When a 5-Star Yelp Review Doesn’t Help Your Business

By Zach Heller

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If you run a business, Yelp can either be your best friend or your worst enemy.

Stories abound about the businesses that have been ruined by Yelp reviews. And I’m sure just as many local businesses have flourished, in part because of the positive experience of customers who raved about their experience on the platform.

The truth nowadays is, managing Yelp is a part of managing a business. Whether you like it or not, customers use it. They are going to review their experiences, and others are going to read those reviews when they are deciding whether or not to try you out. So the best thing you can do is have a plan, or a strategy, in place to solicit positive reviews and respond to negative ones.

But not all reviews are built the same. Some have a greater impact than others. And some have no impact whatsoever.

One would think that a 5-star review is a great thing. If you are managing a business, or it is your job to manage the reputation of a company on Yelp, a 5-star review is the holy grail.

Here’s where it gets a little shady.

Over the years, Yelp has consistently changed their policies on reviews. Early on, those business that advertised on Yelp had a lot of control over what reviews showed up on the platform and which did not – giving an unfair advantage to businesses with deeper pockets. A lawsuit ended this practice, or at least drove it further underground.

Today, Yelp relies on an algorithm to determine which reviews are “recommended” and which are not. Reviews that are not recommended are hidden. Businesses can still see them, but they do not show up for users, and they do not impact the overall rating shown on the Yelp listing for that company.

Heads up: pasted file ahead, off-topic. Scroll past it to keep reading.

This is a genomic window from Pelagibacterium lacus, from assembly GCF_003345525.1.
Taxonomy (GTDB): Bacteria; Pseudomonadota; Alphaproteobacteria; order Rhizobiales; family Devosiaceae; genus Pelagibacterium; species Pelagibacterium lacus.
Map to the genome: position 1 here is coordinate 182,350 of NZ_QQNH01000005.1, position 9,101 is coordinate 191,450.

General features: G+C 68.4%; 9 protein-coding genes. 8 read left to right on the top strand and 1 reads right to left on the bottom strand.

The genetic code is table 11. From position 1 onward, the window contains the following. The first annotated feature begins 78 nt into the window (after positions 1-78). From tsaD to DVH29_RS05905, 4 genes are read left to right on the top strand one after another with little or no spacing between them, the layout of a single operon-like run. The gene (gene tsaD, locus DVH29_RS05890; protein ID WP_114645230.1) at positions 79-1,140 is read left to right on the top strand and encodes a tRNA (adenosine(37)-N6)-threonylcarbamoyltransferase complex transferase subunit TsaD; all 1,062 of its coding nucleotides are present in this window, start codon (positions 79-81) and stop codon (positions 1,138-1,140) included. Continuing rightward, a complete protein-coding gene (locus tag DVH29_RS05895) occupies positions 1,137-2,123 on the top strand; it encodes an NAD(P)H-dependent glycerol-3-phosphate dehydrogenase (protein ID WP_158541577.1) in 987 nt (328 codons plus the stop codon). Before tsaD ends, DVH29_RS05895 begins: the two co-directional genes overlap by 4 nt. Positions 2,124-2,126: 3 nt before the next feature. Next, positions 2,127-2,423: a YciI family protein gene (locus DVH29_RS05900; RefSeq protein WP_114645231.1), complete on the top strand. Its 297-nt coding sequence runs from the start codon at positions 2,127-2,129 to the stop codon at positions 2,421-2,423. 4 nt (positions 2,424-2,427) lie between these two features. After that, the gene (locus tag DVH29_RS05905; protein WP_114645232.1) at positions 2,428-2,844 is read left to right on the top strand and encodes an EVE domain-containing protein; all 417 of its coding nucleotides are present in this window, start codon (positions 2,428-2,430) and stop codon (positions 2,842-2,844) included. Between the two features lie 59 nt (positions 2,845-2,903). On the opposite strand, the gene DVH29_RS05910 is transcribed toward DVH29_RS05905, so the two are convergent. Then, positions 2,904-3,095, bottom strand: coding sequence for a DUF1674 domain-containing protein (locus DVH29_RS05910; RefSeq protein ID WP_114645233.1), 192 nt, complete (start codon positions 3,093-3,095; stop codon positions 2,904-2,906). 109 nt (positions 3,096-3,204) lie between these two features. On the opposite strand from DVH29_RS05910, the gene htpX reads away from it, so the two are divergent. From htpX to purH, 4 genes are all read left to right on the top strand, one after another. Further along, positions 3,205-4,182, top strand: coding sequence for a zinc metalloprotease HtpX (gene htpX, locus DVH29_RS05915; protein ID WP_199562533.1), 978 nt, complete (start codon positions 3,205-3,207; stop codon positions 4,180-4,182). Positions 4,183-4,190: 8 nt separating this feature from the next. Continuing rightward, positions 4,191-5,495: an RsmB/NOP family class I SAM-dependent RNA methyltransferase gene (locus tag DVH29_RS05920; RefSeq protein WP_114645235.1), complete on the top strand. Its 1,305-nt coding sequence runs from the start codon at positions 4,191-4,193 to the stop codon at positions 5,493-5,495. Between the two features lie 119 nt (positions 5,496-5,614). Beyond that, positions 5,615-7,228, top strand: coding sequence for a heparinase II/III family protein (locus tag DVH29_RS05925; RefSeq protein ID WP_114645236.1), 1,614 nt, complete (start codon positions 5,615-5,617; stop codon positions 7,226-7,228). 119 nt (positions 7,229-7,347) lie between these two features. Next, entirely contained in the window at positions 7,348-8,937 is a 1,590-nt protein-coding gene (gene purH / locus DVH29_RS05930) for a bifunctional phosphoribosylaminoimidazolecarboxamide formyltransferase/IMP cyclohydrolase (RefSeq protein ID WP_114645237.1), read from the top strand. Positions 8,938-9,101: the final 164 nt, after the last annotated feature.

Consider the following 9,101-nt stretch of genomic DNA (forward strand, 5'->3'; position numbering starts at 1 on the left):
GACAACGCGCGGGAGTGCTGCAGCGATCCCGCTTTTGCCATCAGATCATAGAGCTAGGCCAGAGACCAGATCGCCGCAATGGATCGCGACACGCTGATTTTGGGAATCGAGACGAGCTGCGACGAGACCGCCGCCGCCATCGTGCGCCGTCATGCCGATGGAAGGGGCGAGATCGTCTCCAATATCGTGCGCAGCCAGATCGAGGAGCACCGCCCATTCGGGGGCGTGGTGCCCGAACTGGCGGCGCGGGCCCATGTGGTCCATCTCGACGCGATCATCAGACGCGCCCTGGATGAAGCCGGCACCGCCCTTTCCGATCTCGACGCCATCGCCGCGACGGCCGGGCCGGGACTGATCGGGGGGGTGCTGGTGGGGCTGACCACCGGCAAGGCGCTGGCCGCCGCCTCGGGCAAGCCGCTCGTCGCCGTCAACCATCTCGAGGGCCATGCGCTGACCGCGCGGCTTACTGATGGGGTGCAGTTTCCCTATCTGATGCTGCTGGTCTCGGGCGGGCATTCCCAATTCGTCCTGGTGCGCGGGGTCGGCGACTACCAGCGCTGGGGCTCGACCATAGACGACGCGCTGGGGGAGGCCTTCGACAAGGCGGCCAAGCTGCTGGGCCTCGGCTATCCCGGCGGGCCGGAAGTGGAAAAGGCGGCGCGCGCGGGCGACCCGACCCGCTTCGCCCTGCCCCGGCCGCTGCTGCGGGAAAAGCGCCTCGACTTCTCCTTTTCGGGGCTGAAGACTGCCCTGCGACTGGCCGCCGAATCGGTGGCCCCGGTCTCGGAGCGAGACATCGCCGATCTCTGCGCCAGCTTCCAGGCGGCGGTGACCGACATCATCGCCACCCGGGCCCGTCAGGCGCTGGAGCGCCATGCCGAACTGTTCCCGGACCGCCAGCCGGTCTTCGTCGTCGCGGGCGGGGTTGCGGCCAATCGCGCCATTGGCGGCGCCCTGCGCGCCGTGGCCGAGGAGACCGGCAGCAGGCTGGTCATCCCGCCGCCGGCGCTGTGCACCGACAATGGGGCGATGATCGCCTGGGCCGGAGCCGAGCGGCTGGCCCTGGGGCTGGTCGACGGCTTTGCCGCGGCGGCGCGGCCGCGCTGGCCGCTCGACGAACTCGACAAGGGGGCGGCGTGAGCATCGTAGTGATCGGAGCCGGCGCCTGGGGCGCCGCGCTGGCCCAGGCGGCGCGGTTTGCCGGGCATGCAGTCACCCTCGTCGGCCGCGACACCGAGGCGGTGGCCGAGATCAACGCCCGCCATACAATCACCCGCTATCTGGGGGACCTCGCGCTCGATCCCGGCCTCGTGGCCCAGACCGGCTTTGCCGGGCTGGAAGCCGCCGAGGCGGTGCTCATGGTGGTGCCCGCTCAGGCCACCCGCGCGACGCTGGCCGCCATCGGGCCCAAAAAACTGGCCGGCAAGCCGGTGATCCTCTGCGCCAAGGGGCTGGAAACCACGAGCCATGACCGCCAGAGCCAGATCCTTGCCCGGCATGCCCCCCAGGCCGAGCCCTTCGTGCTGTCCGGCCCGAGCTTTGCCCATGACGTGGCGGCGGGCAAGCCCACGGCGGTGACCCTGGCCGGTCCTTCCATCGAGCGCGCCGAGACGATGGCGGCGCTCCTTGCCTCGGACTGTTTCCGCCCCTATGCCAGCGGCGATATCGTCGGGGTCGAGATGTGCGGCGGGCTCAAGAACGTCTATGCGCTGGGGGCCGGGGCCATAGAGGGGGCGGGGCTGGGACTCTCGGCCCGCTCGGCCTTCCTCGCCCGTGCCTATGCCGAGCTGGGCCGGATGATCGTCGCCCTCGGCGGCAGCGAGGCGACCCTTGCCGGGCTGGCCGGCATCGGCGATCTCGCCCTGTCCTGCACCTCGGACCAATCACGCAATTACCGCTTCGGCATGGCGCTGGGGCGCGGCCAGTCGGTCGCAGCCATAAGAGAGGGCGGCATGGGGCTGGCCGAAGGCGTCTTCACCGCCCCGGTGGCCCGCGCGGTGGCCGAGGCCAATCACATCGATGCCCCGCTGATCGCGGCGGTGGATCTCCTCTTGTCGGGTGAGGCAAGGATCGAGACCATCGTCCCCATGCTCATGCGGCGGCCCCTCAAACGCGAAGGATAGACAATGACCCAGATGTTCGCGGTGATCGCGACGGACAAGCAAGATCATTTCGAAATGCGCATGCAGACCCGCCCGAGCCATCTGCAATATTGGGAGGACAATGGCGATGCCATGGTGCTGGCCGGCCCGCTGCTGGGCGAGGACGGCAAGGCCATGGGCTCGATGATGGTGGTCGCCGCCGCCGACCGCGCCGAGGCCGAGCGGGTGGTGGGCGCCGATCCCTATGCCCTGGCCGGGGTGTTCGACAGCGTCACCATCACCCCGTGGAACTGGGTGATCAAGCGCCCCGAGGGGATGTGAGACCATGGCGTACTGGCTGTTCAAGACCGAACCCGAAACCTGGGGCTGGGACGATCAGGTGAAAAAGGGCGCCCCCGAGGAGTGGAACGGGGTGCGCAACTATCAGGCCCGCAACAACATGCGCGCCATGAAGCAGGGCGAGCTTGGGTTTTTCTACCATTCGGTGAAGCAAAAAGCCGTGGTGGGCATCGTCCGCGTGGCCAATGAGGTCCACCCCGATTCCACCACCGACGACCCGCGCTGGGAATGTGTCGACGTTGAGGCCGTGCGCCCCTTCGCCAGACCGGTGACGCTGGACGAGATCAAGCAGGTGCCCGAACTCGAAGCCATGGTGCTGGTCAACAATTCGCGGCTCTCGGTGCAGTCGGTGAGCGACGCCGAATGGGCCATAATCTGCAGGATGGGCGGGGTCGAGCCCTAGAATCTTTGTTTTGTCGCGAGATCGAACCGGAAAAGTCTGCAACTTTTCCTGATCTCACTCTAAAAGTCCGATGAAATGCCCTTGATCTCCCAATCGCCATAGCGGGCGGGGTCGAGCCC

So some 5-star reviews (and some 4-star, 3-star, and so on) don’t count.

Yelp tells companies that a review will not be recommended if it is done by an inactive user. They also say the algorithm will identify reviews that were clearly provided because the company asked for it, anything that looks too much like a testimonial.

(Anyone that can tell me the difference between a testimonial and a positive review knows more than I do about the English language)

Yelp’s official policy is that companies should not ask for reviews from their customers (though they still supply window decals and other signage that suggests the opposite is true). So the only reviews their algorithm is supposed to recommend are the ones that look natural, like a frequent user supplied an unbiased review without any suggestion from the business.

To those of you out there whose job it is to manage a presence on Yelp, I feel for you.

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Read more here:: B2CMarketingInsider

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